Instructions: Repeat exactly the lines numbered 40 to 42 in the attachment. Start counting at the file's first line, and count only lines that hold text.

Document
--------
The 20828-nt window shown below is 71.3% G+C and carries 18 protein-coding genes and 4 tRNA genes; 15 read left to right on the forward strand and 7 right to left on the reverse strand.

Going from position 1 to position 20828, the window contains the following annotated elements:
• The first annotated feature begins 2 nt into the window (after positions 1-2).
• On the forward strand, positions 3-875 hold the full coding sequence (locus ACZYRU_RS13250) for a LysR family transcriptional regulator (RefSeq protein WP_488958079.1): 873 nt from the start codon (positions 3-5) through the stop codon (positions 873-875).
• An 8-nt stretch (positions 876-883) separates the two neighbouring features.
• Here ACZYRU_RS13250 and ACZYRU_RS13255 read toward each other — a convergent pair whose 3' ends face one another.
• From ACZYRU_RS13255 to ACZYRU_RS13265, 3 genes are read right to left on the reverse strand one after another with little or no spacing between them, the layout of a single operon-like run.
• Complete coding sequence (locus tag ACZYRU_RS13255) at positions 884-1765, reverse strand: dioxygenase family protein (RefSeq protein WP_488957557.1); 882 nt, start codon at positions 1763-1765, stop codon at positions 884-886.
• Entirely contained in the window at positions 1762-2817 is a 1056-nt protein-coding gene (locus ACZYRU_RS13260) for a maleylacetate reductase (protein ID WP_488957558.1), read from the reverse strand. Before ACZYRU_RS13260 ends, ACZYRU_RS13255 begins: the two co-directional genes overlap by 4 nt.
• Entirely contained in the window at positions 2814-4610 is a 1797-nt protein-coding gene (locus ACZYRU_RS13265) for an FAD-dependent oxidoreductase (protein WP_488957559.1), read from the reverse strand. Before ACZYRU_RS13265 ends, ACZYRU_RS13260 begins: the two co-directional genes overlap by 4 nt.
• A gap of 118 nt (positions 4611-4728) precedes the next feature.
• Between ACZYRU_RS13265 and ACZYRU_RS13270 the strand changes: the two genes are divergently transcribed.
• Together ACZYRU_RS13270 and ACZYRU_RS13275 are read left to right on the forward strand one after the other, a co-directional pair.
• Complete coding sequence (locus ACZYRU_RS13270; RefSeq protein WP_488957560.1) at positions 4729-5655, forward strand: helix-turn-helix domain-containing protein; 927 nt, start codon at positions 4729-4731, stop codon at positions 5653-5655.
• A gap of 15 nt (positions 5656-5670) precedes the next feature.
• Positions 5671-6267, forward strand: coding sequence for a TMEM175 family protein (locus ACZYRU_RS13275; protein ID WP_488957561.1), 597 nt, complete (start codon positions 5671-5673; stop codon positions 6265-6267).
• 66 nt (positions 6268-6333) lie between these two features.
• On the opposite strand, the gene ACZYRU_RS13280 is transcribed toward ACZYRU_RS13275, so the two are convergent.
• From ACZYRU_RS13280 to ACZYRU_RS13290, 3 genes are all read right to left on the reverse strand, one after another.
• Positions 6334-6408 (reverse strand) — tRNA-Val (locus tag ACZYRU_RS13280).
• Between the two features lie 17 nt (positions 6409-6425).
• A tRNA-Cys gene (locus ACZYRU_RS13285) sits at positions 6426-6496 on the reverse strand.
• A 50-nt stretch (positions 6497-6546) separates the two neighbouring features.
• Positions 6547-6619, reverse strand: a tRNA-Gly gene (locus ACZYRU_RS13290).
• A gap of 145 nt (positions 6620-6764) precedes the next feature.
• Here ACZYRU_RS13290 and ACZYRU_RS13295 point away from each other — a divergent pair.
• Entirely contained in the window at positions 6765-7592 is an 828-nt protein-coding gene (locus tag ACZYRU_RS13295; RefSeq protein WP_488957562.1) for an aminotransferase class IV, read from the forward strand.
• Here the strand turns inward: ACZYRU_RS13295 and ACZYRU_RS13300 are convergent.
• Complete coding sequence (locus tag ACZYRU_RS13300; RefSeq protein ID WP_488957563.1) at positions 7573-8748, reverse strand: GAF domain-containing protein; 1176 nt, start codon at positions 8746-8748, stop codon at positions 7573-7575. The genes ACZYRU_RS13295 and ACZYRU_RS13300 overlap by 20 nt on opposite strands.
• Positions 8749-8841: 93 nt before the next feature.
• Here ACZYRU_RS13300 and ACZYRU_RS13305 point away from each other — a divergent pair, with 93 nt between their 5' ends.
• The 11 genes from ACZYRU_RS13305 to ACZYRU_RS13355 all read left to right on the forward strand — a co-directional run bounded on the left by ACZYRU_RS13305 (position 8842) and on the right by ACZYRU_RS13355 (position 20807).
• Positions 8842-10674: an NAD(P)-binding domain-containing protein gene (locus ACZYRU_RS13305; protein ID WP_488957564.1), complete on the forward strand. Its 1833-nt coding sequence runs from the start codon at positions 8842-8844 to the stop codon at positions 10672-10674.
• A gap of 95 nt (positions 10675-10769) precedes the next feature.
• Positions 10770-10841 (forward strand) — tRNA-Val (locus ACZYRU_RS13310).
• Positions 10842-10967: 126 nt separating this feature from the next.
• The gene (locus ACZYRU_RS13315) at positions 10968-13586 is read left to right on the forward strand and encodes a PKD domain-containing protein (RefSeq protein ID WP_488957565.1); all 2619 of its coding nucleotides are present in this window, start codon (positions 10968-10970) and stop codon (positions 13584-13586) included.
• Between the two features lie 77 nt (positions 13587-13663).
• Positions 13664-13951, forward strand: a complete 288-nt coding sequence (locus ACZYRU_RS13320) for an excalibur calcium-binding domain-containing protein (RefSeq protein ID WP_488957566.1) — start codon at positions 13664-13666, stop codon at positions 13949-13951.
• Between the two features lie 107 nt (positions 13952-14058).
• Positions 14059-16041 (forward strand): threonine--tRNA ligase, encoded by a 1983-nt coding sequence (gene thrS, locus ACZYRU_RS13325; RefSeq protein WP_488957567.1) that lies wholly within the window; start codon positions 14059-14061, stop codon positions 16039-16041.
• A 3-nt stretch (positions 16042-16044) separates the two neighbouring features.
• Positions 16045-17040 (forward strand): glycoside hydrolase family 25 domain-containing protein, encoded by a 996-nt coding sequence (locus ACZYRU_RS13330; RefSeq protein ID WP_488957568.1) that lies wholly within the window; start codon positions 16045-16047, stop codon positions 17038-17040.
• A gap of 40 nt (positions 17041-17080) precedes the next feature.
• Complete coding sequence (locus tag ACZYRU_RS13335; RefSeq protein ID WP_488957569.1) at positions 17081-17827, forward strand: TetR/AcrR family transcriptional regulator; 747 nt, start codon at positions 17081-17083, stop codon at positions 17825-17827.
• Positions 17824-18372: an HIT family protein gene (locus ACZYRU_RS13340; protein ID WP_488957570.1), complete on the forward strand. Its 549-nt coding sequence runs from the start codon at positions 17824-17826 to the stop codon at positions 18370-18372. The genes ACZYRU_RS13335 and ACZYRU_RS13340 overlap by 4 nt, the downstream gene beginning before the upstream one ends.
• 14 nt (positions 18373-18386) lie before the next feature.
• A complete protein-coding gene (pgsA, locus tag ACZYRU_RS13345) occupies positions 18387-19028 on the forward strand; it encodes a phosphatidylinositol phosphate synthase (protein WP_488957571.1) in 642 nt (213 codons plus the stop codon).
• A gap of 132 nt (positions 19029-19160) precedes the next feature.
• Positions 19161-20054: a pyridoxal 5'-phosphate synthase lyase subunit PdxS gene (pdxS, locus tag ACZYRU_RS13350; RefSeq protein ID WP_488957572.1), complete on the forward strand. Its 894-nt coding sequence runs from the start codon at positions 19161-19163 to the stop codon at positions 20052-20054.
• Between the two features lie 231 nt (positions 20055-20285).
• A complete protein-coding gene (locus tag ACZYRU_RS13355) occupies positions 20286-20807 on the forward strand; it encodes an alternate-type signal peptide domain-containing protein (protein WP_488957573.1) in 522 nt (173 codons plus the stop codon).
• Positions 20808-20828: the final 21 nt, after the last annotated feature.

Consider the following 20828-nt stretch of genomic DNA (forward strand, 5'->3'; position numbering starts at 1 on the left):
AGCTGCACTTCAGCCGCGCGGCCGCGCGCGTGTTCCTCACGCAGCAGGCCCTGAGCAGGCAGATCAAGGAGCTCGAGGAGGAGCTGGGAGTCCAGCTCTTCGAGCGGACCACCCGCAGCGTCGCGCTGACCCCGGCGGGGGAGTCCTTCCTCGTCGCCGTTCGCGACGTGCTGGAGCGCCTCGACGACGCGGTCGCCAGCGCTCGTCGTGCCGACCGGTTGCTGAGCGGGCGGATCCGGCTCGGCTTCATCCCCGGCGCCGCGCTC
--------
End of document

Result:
• Between the two features lie 107 nt (positions 13952-14058).
• Positions 14059-16041 (forward strand): threonine--tRNA ligase, encoded by a 1983-nt coding sequence (gene thrS, locus ACZYRU_RS13325; RefSeq protein WP_488957567.1) that lies wholly within the window; start codon positions 14059-14061, stop codon positions 16039-16041.
• A 3-nt stretch (positions 16042-16044) separates the two neighbouring features.